Guide to my Rides

As everyone is now aware I’m sure, Rio is on an extended break from saddle time. I miss riding him TERRIBLY because he is the best horse ever. On the other hand, this is an opportunity to learn from some of the fabulous lesson horses at my barn. IME, it isn’t often that barns have lesson horses capable of regularly coursing 2’9 and that aren’t out of place at A shows so I am very thankful to be learning from them. I thought it would be fun do a little guide to my barn’s schoolies so you guys will know who they are. I have ridden them all in the past, but have also recently lessoned on all 3. Here are my take aways about them and what kind of ride they are like:

Cash

aka Cash Money

 

Cash is about 16.2/16.3 and takes up your leg pretty well. Sitting his trot makes you question your will to live. He has a nice mouth and will happily step into the bridle for you if you have soft hands and a supportive leg. His canter is nice and smooth. Distances can be weirdly deceptive on him, like sometimes there is an add you weren’t sure was there, but he can also easily take a gappy distance. He makes every distance look relatively good though, so you can get away with a lot on him and still make it look decent. He needs a lot of leg on the flat (which I dislike, I got really spoiled with Rio) but has a nice motor once you start jumping. He HATES it if you get in his face too much, especially once you start jumping. Easiest lead changes in the world, like a dream come true.

Cash and I in a lesson last year

 

Spidey

aka Spooder Monkey

 

Word on the street is Spidey is an ex-event horse. At about 16.1, he’s a hair on the small side for me, but rides like a much bigger horse. Initially you think there is no way he will soften to the hand and accept contact, but he’s a tricky one. You cannot bully him. You have to ask politely and then soften. Soften BEFORE he gives. I know I know, most time you wait for the give before you soften, but Spidey has other ideas. Lesson horses are allowed to be quirky though, and he relaxes beautifully as soon as YOU give. In a way, this kind of makes him great teacher. You will not win a pulling battle with Spidey. If you feel him tense and you tense and hold, you will both be tense forever. Once you get the knack for him though he is fabulous. He is the kind of horse that gives you confidence to the fences. No matter the distance, Spidey will get it done and it won’t be terrifying. Not going to lie, he makes me want to take up the jumpers. He regularly goes to A shows in the .85s and is a little machine. Rarely a lead change, you don’t even care because you’re having so much fun up there.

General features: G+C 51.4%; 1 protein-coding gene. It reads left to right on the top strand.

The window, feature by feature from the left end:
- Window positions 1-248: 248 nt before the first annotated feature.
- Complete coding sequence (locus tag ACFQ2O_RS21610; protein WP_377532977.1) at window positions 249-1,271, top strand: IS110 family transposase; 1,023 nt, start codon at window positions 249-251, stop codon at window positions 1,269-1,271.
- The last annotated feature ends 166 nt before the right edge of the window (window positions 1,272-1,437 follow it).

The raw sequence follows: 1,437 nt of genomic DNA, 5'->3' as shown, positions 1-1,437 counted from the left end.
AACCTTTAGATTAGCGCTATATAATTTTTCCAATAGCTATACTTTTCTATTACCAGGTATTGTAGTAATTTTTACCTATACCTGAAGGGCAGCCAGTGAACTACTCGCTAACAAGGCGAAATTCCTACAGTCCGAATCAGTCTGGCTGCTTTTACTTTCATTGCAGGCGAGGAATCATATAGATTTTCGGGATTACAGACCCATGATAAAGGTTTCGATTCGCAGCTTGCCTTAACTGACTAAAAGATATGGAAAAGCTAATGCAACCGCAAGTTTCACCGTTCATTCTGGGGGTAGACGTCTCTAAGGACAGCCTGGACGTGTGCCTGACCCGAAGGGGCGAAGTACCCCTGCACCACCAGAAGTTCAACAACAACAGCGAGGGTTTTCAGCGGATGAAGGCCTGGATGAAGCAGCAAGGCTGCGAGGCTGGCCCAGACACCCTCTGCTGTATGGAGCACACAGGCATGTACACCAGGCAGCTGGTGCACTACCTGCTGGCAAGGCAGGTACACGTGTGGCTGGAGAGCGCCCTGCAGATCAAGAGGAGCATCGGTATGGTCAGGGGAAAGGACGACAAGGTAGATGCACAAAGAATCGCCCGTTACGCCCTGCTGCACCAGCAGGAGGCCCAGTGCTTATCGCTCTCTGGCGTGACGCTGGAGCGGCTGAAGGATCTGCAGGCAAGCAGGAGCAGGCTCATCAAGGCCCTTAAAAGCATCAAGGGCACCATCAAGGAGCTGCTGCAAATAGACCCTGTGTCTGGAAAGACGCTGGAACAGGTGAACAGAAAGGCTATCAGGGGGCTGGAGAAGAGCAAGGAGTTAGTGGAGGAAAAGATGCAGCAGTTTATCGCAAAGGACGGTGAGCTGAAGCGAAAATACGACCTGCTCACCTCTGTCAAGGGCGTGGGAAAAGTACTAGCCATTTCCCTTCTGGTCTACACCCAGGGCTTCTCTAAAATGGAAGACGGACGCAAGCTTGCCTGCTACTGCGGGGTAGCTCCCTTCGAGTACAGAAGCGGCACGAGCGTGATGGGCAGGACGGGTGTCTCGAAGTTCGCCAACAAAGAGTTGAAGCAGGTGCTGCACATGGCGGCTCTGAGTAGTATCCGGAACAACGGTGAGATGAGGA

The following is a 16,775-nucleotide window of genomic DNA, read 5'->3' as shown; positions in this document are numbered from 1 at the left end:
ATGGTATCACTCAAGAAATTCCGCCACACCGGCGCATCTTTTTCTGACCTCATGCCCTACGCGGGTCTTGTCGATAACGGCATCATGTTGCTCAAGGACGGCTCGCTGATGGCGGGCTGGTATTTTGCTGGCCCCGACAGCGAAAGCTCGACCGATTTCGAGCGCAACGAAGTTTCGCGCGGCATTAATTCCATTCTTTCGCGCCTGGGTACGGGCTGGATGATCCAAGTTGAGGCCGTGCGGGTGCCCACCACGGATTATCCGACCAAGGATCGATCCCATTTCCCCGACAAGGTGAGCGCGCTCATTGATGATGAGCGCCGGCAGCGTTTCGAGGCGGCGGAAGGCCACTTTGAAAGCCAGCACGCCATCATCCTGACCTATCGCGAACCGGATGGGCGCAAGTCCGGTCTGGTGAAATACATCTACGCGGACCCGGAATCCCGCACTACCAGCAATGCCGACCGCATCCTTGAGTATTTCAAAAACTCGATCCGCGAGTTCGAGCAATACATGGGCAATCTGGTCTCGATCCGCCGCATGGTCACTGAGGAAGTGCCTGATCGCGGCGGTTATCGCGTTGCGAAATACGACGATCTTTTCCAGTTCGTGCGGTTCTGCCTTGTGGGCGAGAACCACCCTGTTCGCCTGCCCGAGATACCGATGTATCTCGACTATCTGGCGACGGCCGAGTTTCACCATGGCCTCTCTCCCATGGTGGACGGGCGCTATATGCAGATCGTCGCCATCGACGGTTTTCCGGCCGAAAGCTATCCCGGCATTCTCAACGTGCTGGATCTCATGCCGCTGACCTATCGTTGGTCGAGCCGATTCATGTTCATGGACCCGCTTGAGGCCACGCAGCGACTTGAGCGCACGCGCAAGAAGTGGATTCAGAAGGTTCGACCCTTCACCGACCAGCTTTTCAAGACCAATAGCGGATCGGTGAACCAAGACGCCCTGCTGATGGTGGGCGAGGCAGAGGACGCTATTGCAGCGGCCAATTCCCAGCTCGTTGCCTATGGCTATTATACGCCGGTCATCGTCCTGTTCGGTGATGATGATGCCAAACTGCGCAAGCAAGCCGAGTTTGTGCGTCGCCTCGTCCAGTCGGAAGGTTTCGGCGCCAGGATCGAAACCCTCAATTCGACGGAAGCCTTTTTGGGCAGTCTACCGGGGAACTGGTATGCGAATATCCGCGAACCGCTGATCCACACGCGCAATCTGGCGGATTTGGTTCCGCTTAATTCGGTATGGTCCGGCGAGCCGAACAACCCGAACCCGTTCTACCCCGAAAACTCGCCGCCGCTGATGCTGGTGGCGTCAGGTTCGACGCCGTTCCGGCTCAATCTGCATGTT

Spidey and one of my wonderful & talented barnmates warming-up at a recent show (sorry I don’t have any media of me on him yet!)

 

 

Brownie

aka BrownBear

Brownie is about 17.1/17.2 and can walk into the modified hunters (2’6/2’9) and win every time given the chance. At home though, you better have some STRONG legs on the flat. I have long legs, and even I have to seriously work to keep Brownie forward. With a LONG canter stride, it can also be a bit tricky to regulate. Once you find your flow though, the A show horse in him comes out and he will ride a course as accurate as you tell him. He can make any distance work with some direction from the rider, and is super fun to jump around on. Lead changes are no problem for this big guy, and he allows you to really work on the precision in your riding. Don’t get him straight after the turn and let him drift a bit? No problem, he’ll still jump but his form will tell on you by being sloppy and uneven. If you do everything right though, it instantly shows in a beautiful square kneed effort. His real name, Panache, truly suits this dapper gelding.

BrownBear and a fellow barnmate
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